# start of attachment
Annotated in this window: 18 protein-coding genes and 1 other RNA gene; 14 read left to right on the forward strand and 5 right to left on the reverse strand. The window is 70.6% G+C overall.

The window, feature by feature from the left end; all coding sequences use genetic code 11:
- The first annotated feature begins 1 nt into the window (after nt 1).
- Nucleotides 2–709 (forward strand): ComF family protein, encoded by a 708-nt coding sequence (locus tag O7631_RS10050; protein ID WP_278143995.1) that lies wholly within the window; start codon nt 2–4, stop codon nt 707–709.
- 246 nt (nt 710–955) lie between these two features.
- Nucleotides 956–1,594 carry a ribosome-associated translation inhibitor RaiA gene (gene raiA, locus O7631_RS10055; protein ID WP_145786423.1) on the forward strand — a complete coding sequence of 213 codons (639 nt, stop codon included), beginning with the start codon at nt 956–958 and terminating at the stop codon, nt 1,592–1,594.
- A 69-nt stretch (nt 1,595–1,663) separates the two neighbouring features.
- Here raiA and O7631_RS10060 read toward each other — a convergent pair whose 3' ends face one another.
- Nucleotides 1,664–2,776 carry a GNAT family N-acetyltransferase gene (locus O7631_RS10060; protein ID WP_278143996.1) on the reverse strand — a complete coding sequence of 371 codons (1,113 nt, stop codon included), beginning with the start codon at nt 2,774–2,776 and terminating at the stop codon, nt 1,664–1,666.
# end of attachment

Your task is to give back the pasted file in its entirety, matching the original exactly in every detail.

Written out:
Annotated in this window: 18 protein-coding genes and 1 other RNA gene; 14 read left to right on the forward strand and 5 right to left on the reverse strand. The window is 70.6% G+C overall.

The window, feature by feature from the left end; all coding sequences use genetic code 11:
- The first annotated feature begins 1 nt into the window (after nt 1).
- Nucleotides 2–709 (forward strand): ComF family protein, encoded by a 708-nt coding sequence (locus tag O7631_RS10050; protein ID WP_278143995.1) that lies wholly within the window; start codon nt 2–4, stop codon nt 707–709.
- 246 nt (nt 710–955) lie between these two features.
- Nucleotides 956–1,594 carry a ribosome-associated translation inhibitor RaiA gene (gene raiA, locus O7631_RS10055; protein ID WP_145786423.1) on the forward strand — a complete coding sequence of 213 codons (639 nt, stop codon included), beginning with the start codon at nt 956–958 and terminating at the stop codon, nt 1,592–1,594.
- A 69-nt stretch (nt 1,595–1,663) separates the two neighbouring features.
- Here raiA and O7631_RS10060 read toward each other — a convergent pair whose 3' ends face one another.
- Nucleotides 1,664–2,776 carry a GNAT family N-acetyltransferase gene (locus O7631_RS10060; protein ID WP_278143996.1) on the reverse strand — a complete coding sequence of 371 codons (1,113 nt, stop codon included), beginning with the start codon at nt 2,774–2,776 and terminating at the stop codon, nt 1,664–1,666.